A band of futuristic survivors from the cataclysmic decimation of the Chrysler Building sets out to establish an outpost in southern Virginia with an intention of finding oil and exploiting the region's Native American controllers, an effort aided by text-messaging technology and telepathic plots. By the author of The Sleeping Father. Reprint.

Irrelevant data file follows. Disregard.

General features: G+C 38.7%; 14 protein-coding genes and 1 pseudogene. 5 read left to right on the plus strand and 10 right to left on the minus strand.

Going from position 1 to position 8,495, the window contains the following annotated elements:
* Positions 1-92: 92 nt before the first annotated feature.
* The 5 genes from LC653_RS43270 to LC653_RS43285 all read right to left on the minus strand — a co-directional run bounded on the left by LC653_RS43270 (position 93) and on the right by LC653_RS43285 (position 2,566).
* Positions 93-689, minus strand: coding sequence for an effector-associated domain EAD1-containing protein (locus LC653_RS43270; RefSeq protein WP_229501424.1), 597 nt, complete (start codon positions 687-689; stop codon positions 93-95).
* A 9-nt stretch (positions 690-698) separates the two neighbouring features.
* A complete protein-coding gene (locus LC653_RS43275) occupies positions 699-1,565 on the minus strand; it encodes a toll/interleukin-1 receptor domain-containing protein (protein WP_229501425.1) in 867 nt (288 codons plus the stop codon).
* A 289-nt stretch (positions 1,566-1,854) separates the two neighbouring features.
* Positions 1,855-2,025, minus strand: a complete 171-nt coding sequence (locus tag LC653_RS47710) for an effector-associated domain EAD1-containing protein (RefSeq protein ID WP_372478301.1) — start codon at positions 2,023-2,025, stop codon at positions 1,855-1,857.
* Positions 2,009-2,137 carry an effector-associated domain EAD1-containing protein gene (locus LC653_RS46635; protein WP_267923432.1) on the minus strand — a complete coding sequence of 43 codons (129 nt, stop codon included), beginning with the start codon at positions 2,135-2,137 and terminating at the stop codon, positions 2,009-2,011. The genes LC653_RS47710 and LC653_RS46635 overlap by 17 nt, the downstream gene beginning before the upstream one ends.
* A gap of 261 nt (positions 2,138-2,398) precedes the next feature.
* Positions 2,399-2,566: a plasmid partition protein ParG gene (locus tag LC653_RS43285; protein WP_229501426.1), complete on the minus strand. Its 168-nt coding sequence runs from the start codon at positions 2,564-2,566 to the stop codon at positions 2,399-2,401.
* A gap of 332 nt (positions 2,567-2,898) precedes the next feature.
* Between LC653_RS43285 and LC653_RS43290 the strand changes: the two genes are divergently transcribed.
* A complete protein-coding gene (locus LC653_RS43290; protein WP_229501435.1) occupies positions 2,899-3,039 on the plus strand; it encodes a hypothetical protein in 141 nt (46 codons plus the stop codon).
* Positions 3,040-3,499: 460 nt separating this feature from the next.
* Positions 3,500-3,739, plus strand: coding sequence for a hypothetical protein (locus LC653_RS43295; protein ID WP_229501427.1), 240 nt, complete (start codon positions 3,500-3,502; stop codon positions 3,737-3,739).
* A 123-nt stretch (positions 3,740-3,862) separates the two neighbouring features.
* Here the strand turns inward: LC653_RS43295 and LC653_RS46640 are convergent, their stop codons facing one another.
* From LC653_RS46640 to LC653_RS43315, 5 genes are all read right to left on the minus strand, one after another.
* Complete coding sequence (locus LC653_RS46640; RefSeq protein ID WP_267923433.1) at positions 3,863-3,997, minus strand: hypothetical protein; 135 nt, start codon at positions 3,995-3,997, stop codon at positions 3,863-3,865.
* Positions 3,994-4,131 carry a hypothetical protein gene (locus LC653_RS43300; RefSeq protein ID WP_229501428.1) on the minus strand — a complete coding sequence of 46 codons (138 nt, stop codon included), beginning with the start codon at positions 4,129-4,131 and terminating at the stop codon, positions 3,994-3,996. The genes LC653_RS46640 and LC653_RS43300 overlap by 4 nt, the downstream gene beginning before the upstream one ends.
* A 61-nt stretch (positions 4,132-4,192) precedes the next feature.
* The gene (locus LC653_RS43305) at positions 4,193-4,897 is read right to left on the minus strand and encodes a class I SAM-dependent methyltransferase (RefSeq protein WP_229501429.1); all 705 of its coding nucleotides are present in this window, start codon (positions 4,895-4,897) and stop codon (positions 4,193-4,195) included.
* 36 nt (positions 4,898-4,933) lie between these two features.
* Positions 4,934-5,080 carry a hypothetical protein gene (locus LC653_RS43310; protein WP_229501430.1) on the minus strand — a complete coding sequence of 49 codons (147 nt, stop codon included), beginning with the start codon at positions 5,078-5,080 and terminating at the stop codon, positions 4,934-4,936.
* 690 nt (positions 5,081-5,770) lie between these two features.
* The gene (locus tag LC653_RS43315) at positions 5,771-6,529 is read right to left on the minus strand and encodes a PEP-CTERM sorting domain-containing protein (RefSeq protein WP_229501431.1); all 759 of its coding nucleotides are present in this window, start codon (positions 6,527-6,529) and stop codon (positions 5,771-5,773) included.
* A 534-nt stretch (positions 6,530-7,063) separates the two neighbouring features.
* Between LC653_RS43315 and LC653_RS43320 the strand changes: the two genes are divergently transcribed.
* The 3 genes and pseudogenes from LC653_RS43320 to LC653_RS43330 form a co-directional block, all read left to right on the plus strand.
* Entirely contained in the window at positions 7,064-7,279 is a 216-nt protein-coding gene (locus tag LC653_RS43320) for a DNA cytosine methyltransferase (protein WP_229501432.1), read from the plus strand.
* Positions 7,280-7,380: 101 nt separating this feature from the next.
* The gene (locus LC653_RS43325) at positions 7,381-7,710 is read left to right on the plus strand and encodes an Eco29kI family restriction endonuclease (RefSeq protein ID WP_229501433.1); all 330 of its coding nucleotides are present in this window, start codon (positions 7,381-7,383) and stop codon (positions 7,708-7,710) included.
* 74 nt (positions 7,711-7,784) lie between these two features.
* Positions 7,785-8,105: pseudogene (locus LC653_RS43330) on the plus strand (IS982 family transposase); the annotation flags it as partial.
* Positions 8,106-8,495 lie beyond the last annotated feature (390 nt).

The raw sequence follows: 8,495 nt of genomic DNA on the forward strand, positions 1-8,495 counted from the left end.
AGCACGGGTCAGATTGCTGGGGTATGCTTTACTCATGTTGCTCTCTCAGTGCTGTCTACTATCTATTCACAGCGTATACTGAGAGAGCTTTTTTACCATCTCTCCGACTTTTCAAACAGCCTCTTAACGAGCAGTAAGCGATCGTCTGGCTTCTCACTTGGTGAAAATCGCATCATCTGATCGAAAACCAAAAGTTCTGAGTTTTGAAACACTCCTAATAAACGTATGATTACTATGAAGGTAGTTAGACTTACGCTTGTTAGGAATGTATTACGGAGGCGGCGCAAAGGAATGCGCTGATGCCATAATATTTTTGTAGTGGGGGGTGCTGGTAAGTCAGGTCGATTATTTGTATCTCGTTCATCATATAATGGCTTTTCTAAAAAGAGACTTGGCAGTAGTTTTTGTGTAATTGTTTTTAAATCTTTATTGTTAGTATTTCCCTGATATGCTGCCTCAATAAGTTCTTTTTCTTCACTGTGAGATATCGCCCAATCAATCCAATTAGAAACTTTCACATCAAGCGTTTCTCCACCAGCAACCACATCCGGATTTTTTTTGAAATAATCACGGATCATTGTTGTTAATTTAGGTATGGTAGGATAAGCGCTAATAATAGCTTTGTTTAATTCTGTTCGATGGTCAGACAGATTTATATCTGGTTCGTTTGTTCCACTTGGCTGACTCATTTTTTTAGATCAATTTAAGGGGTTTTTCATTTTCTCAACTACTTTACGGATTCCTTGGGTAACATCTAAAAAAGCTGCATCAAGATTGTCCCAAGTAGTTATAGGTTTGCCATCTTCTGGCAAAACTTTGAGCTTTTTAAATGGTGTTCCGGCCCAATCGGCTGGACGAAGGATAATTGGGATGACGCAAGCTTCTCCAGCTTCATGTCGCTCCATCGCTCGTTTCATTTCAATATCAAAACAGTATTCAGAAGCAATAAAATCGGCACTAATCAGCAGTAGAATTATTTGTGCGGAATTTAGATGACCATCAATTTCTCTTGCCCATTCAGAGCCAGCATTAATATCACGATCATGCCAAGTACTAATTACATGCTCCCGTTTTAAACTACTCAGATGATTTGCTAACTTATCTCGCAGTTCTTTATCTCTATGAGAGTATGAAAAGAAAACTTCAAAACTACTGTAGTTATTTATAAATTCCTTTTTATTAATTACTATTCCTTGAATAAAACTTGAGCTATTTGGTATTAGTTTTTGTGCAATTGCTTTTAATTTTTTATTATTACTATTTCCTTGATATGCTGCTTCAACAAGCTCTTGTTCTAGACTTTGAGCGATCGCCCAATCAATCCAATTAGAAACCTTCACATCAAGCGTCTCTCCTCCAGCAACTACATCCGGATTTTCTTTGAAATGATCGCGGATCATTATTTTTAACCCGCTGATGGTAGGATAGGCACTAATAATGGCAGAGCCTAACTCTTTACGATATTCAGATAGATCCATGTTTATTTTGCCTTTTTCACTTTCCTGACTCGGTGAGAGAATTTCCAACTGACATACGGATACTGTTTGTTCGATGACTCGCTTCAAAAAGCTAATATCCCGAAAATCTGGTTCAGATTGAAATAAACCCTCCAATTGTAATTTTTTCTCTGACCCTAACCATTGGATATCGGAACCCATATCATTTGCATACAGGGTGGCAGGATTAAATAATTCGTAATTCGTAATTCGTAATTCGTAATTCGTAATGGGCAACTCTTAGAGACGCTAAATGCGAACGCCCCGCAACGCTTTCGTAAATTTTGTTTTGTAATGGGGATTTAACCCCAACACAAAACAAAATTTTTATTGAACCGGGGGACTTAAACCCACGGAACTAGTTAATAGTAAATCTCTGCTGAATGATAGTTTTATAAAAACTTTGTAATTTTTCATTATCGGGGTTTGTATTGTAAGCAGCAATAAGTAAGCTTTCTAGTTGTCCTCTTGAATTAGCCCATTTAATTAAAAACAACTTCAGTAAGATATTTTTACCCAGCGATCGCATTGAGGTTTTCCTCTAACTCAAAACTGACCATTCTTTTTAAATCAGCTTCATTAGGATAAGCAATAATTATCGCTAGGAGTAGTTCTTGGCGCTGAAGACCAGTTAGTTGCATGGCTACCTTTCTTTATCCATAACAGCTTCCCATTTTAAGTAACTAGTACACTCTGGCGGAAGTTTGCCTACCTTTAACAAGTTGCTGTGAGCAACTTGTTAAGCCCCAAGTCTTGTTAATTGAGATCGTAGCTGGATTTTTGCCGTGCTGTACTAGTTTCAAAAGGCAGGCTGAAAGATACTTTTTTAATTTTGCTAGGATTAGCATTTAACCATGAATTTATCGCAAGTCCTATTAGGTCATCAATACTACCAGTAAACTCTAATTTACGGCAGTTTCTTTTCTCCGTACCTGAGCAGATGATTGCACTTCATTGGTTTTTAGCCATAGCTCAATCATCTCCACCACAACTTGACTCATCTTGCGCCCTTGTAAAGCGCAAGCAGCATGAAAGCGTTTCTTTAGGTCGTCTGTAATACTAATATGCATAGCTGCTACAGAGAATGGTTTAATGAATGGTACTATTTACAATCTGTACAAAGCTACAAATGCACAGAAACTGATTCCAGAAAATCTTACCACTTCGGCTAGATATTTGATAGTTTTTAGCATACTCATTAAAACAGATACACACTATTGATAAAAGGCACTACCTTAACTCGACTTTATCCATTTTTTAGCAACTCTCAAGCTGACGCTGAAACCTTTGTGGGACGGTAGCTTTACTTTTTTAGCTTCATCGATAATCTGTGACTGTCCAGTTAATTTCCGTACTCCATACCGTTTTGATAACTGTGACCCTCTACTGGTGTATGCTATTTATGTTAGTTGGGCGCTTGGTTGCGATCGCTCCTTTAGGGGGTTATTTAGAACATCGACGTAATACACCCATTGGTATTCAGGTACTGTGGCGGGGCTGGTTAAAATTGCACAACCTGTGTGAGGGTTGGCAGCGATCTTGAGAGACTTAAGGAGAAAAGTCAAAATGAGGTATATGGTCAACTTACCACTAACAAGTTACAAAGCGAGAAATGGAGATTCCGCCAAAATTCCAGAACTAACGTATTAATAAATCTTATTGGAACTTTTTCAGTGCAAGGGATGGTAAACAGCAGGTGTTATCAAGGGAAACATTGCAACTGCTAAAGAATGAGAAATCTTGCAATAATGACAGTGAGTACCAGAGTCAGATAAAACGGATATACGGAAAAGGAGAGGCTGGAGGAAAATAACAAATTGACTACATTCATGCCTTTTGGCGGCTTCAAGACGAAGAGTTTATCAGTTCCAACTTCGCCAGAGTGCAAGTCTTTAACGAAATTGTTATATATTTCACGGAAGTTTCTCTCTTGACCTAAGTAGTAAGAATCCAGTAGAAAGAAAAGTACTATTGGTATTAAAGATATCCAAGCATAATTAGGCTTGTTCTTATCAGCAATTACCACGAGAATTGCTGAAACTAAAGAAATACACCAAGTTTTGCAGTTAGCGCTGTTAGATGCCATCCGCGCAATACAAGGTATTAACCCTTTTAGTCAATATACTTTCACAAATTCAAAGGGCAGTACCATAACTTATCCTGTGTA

A group of "settlers" (more like survivors) arrive in Virginia from the ravished island of Manhattan, intending to establish an outpost, find oil, and exploit the Indians controlling the area. But nothing goes quite as planned (one settler, for instance, keeps losing body parts). At the heart of the story is Pocahontas, who speaks Valley Girl, Ebonics, Old English, and Algonquin—sometimes all in the same sentence. And she pursues a heated romance with settler Johnny Rolfe via text messaging, instant messaging, and, ultimately, telepathy. Deadly serious and seriously funny, Matthew Sharpe’s fictional retelling of one of America's original myths is a history of violence, a cross-cultural love story, and a tragicomic commentary on America’s past and present.